Keeping Kids Safe in the Cold Connecticut Winter

Connecticut is fortunate to enjoy four distinct seasons, but each has its own dangers to children. As the winter takes off in earnest, parents and others with responsibility for kids need to keep in mind the particular hazards that accompany cold temperatures and slippery outdoor conditions.

According to the Connecticut Department of Environmental Protection, average winter snowfall varies from about 30 to 35 inches in coastal areas to about 50 inches in the Northwest Hills. The data provider Current Results also reveals just how serious Connecticut winters are based on long-term statistics:

  • At 29 degrees, Hartford, Connecticut, ranks seventh in large U.S. cities for the lowest normal daily mean temperatures in December through February.
  • At 125 days, Hartford ranks fifth in large U.S. cities for the most days each year below freezing.
  • At 40.5 inches, Hartford ranks 11th in large U.S. cities for average yearly snowfall.

Safe Kids Connecticut, a consortium of organizations dedicated to keeping children in the state safe, has some tips for winter safety:

  • During furnace and fireplace season, be sure to install adequate carbon-monoxide and smoke detectors, and check batteries often.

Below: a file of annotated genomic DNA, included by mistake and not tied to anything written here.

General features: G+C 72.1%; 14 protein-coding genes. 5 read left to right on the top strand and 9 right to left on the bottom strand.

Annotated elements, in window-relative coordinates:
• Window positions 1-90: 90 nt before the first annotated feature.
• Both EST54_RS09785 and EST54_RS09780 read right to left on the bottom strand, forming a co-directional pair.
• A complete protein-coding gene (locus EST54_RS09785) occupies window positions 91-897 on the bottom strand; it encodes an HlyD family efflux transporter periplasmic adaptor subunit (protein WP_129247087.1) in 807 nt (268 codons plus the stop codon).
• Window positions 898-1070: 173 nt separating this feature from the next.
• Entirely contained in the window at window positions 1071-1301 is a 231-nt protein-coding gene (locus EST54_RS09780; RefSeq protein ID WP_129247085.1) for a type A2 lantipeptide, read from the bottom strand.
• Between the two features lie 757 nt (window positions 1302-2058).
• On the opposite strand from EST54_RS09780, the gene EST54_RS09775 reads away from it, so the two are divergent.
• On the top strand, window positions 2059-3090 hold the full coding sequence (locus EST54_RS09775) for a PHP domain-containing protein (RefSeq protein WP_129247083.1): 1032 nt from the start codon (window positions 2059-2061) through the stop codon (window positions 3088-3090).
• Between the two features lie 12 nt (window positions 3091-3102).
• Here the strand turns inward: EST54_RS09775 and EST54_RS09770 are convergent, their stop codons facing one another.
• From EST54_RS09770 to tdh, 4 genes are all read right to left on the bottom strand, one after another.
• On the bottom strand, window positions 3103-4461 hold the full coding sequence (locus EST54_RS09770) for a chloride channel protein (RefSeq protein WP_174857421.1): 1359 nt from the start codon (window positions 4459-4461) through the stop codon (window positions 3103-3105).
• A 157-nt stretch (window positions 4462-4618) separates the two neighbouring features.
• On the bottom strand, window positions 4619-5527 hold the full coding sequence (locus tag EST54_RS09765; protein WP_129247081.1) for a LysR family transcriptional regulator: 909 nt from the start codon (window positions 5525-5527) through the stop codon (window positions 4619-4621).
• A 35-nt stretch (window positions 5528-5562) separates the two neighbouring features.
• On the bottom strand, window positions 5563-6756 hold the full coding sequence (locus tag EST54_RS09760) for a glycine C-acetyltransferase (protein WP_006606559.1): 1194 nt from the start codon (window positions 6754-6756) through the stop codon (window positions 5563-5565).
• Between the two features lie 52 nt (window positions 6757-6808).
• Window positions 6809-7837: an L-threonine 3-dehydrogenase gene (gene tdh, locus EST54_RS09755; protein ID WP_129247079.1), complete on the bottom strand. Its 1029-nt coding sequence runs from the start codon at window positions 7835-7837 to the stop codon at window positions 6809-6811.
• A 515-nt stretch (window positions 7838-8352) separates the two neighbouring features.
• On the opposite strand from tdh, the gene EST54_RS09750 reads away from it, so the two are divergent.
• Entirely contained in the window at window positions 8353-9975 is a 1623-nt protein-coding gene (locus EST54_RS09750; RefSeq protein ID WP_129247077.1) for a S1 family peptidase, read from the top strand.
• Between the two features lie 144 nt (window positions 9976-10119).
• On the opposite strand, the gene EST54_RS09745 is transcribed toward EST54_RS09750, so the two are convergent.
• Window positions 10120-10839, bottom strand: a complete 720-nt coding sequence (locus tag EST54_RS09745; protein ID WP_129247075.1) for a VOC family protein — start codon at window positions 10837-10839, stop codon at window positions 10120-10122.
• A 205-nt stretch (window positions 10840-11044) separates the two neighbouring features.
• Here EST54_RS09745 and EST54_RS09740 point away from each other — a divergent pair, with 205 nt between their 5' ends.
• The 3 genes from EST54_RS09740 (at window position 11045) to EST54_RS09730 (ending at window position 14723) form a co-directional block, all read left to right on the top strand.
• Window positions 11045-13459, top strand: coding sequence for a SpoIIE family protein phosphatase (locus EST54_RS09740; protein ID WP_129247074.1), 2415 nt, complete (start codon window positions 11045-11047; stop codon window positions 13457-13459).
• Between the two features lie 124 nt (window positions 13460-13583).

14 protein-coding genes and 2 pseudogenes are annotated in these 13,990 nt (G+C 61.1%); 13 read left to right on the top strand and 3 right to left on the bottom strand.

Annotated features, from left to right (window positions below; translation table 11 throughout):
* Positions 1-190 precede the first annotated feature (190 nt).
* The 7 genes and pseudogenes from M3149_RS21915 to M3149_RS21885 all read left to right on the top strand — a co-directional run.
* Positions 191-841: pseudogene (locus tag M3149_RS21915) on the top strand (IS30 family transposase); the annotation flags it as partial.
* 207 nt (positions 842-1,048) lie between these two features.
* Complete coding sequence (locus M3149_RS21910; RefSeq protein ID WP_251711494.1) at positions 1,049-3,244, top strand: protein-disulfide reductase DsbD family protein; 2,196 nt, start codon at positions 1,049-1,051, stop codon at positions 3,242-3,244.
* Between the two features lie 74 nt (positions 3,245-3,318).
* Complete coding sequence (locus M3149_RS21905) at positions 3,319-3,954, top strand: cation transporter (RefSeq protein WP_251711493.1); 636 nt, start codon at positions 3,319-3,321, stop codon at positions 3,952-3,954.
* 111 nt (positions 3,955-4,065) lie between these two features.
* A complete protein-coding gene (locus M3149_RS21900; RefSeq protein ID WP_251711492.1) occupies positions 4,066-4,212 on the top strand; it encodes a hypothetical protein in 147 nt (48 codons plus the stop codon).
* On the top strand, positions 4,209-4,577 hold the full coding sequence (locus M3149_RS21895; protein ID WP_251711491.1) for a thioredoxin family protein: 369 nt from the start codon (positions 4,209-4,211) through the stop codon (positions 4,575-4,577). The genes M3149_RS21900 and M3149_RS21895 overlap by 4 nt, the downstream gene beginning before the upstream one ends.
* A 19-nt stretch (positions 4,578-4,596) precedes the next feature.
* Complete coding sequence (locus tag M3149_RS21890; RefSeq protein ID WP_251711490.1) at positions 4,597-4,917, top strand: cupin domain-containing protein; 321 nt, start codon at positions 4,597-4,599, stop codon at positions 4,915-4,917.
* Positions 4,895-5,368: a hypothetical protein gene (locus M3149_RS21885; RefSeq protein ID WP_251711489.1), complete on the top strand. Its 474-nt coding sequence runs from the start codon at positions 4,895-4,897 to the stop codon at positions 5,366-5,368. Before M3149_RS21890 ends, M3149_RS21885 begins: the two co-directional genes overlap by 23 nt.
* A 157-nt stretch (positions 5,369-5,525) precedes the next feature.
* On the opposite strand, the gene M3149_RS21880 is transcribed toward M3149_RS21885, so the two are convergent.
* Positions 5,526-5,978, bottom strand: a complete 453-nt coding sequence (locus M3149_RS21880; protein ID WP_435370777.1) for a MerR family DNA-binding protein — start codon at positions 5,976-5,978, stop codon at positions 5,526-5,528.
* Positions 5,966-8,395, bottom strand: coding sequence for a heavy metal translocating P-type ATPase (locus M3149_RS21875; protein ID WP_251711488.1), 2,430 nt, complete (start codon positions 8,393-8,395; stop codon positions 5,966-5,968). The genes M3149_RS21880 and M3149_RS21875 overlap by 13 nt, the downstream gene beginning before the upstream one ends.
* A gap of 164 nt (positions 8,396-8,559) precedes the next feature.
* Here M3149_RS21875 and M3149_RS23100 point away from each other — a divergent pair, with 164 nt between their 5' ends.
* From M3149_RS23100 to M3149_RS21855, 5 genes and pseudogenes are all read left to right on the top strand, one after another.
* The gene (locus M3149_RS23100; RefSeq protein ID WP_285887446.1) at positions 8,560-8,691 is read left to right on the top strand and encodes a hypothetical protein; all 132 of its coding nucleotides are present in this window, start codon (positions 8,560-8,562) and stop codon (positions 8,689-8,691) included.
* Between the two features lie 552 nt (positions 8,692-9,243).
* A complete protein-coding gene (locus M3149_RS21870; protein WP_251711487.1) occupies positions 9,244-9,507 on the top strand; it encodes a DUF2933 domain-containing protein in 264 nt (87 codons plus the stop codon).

• Keep space heaters far away from flammable household items like curtains and from play areas, and never leave children alone with space heaters. Better yet, don't use them at all.
  • Take care operating wood-burning fireplaces: use adequate screens, open flues, burn only dry wood and supervise nearby children.
  • When kids play outside, be sure they are adequately dressed for the temperature, and that their hands and ears are protected from frostbite.
  • Don't let children play outside too long in cold weather; be aware of the temperature and wind chill.
  • Watch for shivering as a sign of cold kids.

Some other common-sense winter safety tips include:

  • Be sure your kids have adequate training, equipment and supervision when participating in potentially dangerous winter sports like skiing, snowboarding, sledding, hockey or skating.
  • Use sunscreen.
  • Remind children to wash their hands frequently during cold and flu season.
  • Unless they are on private property, snowmobile drivers must be over 16 and licensed. Keep snowmobiles maintained and in good repair. Require proper helmets, clothing and eye protection and don't let small children ride as passengers.
  • Keep kids off ice-covered lakes and ponds unless you are absolutely certain the ice is safely thick enough; supervise children and teens playing on ice.
  • Don't let children play in or on snow banks created by snow plows. Plows may return unexpectedly and the drivers may not be able to see small kids.
  • Take children to emergency rooms right away if you suspect frostbite or hypothermia, or for winter-sports injuries. Call 9-1-1 in an emergency.

If despite your best efforts your child suffers a winter injury, talk to a personal injury lawyer about possible legal remedies like products liability or premises liability.